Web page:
Warning: Matrix Reloaded spoilers in post below.
The whole life of those societies in which modern conditions of production prevail presents itself as an immense accumulation of spectacles. All that was once directly lived has become mere representation.
—Guy Debord, The Society of the Spectacle
Even as reviews of the second much-anticipated film in the Matrix trilogy fault it (justly) for falling short of the original, there is near universal praise for the ambition of what might otherwise have been one more flashy action series. Several books have already appeared, exploring the philosophical questions raised by the Matrix—Cartesian skepticism about reality, the problem of free will, and the desirability of living in a Nozickian “experience machine” as exemplified by Cypher’s choice in the first film.
So dense are the Matrix films, so varied the interpretations, that audiences could be forgiven for wishing for a red pill to resolve a question voiced by so many of the films’ characters: “What is the Matrix?” Much has been made of the film’s rather heavy handed New Testament allegory, in which Neo plays the role of gnostic cyber-Christ, as well as nods to Buddhism and other traditions. Some of my fellow travelers profess to appreciate it because it’s “all about freedom.” One friend saw it as a massive “theory joke”—the “theory” in question being “critical theory,” which requires no identifying adjective to those who move in its circles—because of its many Baudrillard references. Among the more obvious of these are Morpheus’s use of the Baudrillardian phrase “the desert of the real,” and the appearance of Simulacra and Simulation on several bookshelves in the film.
I’m increasingly struck by the parallels between the world of the Matrix and another work of post-Marxist social theory: Guy Debord’s The Society of the Spectacle (also available online). For Debord, as for Baudrillard, the “spectacle” is the immersive media world that, to quote Morpheus, has been pulled over your eyes to blind you to the truth. It is the labor power of the working class (over 50 thousand BTUs of body heat…) expropriated by capital and returned in a fragmentary, alien form that induces false consciousness and obscures the power relations underlying modern capitalist societies. The Agents are, again following Debord, a ruling class whose mode of domination demands that they deny their own existence as a separate class. The Agents “are everyone, and they are no-one.” (cf. also Ionesco’s Rhinoceros.) The prison of the Matrix/spectacle is itself a necessary development of advanced capitalism, the result of our own highest material achievements—in the film, AI technology.
As an archetypally spectacular pageant itself—Debord mentions, as an instance of the spectacle, films spinning off fashion trends—The Matrix trilogy is required to function as its own critique. The second film begins to expose the chosen One as himself a spectacular commodity, “just another form of control,” as Neo says. Debord’s spectacle contains an apparent tension—commodified rebellion—which is itself one of spectacle’s internal reinforcing mechanisms, as suggested in the scene in which Neo confronts the Architect. Neo appears as the iconoclastic defender of human individuality—an ultimate individual, the One. This, in Debord’s schema, is a feature of the “absolute celebrity,” who in reality undermines individuality by being the figure with whom all others identify. We see this in Reloaded in the form of the eager kid and the prostrate masses who revere Neo. We also see it in Morpheus, whose own fatalistic belief in the One leads him to eschew every other strategy of resistance.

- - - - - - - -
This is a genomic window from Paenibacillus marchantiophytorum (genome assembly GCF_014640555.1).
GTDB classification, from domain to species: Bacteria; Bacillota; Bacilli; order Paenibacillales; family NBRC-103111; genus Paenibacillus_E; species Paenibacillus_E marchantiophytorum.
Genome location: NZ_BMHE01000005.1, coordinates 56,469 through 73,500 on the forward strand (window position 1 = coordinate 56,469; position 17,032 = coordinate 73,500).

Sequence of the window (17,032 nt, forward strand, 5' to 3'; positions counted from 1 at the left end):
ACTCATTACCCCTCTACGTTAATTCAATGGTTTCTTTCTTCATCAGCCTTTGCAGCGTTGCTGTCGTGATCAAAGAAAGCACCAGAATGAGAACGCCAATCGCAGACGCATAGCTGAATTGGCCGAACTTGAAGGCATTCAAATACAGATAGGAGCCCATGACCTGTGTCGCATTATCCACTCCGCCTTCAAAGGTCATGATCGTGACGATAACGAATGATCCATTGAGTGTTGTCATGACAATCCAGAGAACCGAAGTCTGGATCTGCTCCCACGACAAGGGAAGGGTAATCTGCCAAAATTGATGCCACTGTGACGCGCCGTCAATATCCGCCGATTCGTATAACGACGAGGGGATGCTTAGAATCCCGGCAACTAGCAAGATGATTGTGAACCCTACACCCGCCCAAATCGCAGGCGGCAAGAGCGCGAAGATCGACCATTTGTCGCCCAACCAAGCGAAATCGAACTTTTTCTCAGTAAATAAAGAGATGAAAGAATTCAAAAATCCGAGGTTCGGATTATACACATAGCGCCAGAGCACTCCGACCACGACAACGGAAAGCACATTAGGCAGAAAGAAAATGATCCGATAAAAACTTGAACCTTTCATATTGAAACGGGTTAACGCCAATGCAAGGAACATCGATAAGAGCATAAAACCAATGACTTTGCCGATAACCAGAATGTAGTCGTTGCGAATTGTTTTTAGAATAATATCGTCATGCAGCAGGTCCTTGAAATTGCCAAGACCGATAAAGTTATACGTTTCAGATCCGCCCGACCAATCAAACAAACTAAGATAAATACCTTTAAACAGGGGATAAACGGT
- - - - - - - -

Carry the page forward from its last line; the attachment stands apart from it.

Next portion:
Another revelation dropped by the Architect is that Neo isn’t the first of his kind, or even the second, but the sixth. The title of the final installment in the series, Matrix: Revolutions is distinctly plural. It suggests both a series of rebellions and the turning of a wheel. This may be a hint that the story’s denoument will play out in accordance with Debord’s idea of the emergence of historical consciousness from “cyclical time.” One possible key point in that final film, then, will be the question of what positive goal (as opposed to the negative one of defeating the machines) is to be relaized in a post-revolutionary human world. Not, one would think, a Zion writ large, itself dependent on machines (as is emphasized in Reloaded) and with its own internal hierarchy of councils and captains.
So is this what the Wachowskis had in mind? Well, who knows. One test will be whether, contrary to what I think we’ve been implicitly led to expect, the climactic action of the final movie takes place outside the Matrix. For Debord, the Matrix is finally significant, above all, as a mask for the material reality that gives rise to it. Facility in its spectacular idiom is valuable only as a means of exposing that material base, in enabling the non-spectacular struggle for economic power.